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Death is an expression, complete this moment.

Last night I met with my teacher.

He's Kosho Zenrei, head teacher of Austin Zen Center, and I see him about once every two months.

As I was walking down Laguna in San Fran, he was hanging out the window calling for me. I was late; traffic on the Golden Gate. He was waving and smiling.

As soon as I walked in, I got a big hug and a quick inspection. He's asked me to grow my hair until ordination. Last time, he wanted to fix it because it looked a little plastered down. This time, much longer and held back by sunglasses, he just tousled it a bit.

His hand pulled back a little and he said, "What's that?"
                                                               "It's still a little wet," I lied.
                                                        "Your eyes have a very hard look," he said while rubbing my shoulders.
                       "Farm stuff," I lied again. "I walk in, and I can't help but look for something to do or fix."

That was the truth, but my hair wasn't wet, it was greasy, it wasn't farm stuff, it was world stuff, and I was looking for ways to fix it.

It didn't seem the right time to pour this out:

"Yes, I have a hard look because I've recently come to realize that patriarchy, capitalism, and ecocide are a trinity of nightmare and won't stop unless we we confront the system that perpetuates them, and all the examples of armed resistances have huge blind spots, like they want us to eat our babies with polar bear mind for the sake of population, or they're homophobic, or they execute hundreds of "bad guys," and, I 've come to see that this trinity is even bigger to include every branch of suffering on the human tree, and, in my heart I know the roots are greed, hate, and delusion, and we can hack at the branches until the cows come home, but if we can't engage the roots, it will make no difference, and no resistance has made a difference, as the proof is in this very moment, as that resistance has lead to this resistance, what the hell is a guy to do when he can't even strike at his own roots of greed, hate, and delusion, how will a guy strike at the roots of greed, hate, and delusion for all beings? But yeah, I'm okay."

Eventually, all of that did come out, but it was a slow drizzle over dinner, walks, and some softening. That was his first instruction to me when I came to him from the Deshimaru tradition: Soften. Open the hand that is a clenched fist.

Here are some new instructions and a question from Kosho Zenrei:

1. Stop studying things I can intellectually grasp for awhile. Instead, read Dogen, the Lankavatara, and The Denkoroku.

2. Get out of here (top of forehead) and get into there (everything below my chin) by planting food and doing calligraphy and practicing tea.

3. Stop wearing my lay robes to all affairs to put a disturbance in the force.

and the question: What do you intend to do with ordination?

He told me about when he was at Green Gulch, some 20 years ago, and how really enjoyed just living his life here. He told me to go back and just be the farmer.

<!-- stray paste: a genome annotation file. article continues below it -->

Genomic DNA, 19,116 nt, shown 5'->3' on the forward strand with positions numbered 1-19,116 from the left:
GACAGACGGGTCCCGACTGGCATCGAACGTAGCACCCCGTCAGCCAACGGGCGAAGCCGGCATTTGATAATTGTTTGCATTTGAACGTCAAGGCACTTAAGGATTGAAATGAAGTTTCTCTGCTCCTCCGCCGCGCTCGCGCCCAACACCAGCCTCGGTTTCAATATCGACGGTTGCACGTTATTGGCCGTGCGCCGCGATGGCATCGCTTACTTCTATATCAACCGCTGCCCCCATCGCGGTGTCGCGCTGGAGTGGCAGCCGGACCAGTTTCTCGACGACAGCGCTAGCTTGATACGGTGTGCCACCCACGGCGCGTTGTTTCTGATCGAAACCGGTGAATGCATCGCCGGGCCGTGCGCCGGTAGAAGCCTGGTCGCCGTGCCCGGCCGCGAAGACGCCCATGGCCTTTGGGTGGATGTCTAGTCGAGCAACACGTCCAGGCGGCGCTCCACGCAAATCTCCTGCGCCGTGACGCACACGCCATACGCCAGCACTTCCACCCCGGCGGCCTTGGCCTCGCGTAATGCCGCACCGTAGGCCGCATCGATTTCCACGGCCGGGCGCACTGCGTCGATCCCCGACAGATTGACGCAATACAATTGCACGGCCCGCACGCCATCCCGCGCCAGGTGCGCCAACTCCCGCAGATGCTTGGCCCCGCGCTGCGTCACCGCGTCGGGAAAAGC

I look forward to this. Planting a 1/2 acre today with the most beautiful people I've ever worked with.

Can I complete this moment?


Comments

  1. No, I don't think you can.

    To carry yourself forward and experience myriad things is delusion, remember?

    This moment completes itself.

    It's been sad for me to read your blog over the last few weeks - I ache for the pain you're in. There was a moment for me when "saving all beings" went from sounding like a good idea that I was happy to sign up for, to becoming something that my whole being was completely committed to. I didn't do it - something sort of *whooshed* up my chest and exploded. It was no longer a vow I had taken, but a vow that had taken me. And my first response was to become really petulant: "Fine, then. I get how my actions expand outward and theoretically understand about saving all humans. And let's not even think about the realms I can't see. But what about the animals, anyway? How the fuck am I supposed to save the mice?" It was just so huge, so unthinkably unachievable.

    At BZC instead of "save all beings" they chant, "Beings are numberless; I vow to awaken with them." For me this creates a lot less separation, de-emphasizes my tendency to think that somehow it's me, me all on my own, that has to save all beings, and has to do it right now. This lifetime. When Sumedha saw the Buddha Dipankara and vowed to become a Buddha, it took 5+ kalpas for that lifestream to become Shakyamuni, and he still hasn't liberated us all from suffering. This is something we do together, over the very long haul. It's not something we do to others, or even to ourselves. "The heart of the teaching is a practicing buddha who does not seek to become a buddha." But is nonetheless totally immersed in the intention.

    Please be gentle with yourself. Let yourself be the beautiful being that you are, where you are right now, doing what you're doing.

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  2. The chant we use says "All beings, one body; I vow to save them." I believe that means "I vow to save myself," that is, to work toward my own awareness. Then the last line is "buddha's way is unsurpassed, I vow to embody it fully." so, to be fully alive and awake. I am afraid this is somewhat intellectual, but there you are.
    D grandma

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